HT became more prominent after the collapse of the Soviet Union, where it became a "rallying cry for Muslims" in Central Asia, he said.
"There is nostalgia for the Soviet Union, especially among Muslims who grew up there, as there was genuine equality among the various ethnicities and economic development which benefited the broad masses, in a kind of stern secular caliphate. After the collapse of the Soviet Union in 1991, many of these Muslims joined Hizb ut-Tahrir," Walberg told Al Jazeera.
"The fact that many of its supporters come from the ex-Soviet Union (Uzbekistan, Tajikistan, Kyrgyzstan, Kazakhstan) shows that members are hoping to revive the spirit of solidarity of the flawed utopian Soviet Union in an Islamic context. But nostalgia alone is not a political platform."
HT, which is popular in Kenya's coastal region, also seeks to reach non-Muslims, aiming to debunk the perceived association between Islam and armed groups and instead present Islam as a religion of peace. Mwalimu says the group does not receive funding from any country, but relies on donations from its members.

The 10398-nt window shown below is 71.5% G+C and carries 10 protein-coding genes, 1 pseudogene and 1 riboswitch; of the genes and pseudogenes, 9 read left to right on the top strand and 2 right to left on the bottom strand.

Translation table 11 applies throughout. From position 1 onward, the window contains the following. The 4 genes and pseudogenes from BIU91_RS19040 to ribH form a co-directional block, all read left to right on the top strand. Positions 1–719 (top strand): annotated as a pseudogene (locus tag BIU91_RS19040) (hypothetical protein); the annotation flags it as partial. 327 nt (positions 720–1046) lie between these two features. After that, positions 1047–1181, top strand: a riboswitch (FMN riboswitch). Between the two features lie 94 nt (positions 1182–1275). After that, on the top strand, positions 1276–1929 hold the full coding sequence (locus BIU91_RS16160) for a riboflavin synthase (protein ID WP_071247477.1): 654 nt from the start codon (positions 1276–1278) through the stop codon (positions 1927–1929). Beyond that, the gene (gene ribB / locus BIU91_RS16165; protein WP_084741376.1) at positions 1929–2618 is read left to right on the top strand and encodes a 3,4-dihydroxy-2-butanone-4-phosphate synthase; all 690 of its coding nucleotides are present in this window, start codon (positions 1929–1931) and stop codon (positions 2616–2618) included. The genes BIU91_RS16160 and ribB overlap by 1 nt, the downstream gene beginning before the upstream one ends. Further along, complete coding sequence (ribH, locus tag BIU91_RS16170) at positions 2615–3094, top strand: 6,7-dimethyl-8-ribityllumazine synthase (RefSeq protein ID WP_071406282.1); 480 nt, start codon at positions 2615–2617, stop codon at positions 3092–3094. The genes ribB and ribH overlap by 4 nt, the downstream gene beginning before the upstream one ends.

Long-time member Mohammed Ali, who joined the party in 1995, said over the last two decades, he won several people over to HT's philosophy through interactions in mosques, workshops and schools. Ali told Al Jazeera the group has faced significant challenges in recent years, including the 2012 Prevention of Terrorism Act, which restricted HT's ability to spread its message. The law seeks to punish members of what it calls terrorist organisations, their financiers and sympathisers.
"We have had many doors closed on us, even that of the Jamia mosque," Ali said. "Imams are worried of allowing us to speak inside their mosques, and many people are afraid to sit and listen in our open gatherings, fearing that they might be watched."
The administration of Jamia mosque declined to comment on its response to HT's activities outside the mosque. Some residents, however, say they are unhappy with the bold and open preaching by HT at their primary mosque.
A local street vendor, who identified himself only as Mohammed, blamed HT for feeding the intelligence community with false ideas about the broader Muslim community in Kenya, which is a majority Christian country.
"Their preaching is attended by more intelligence personnel than Muslims, and the purpose of their attendance is simply to collect information and also note who is attending," Mohammed told Al Jazeera.
"This information is passed on to the policymakers as Muslims being defiant, and this would determine more strict government policies against the Muslims," he added. "The best thing is to avoid attending this preaching and go home."
Source: Al Jazeera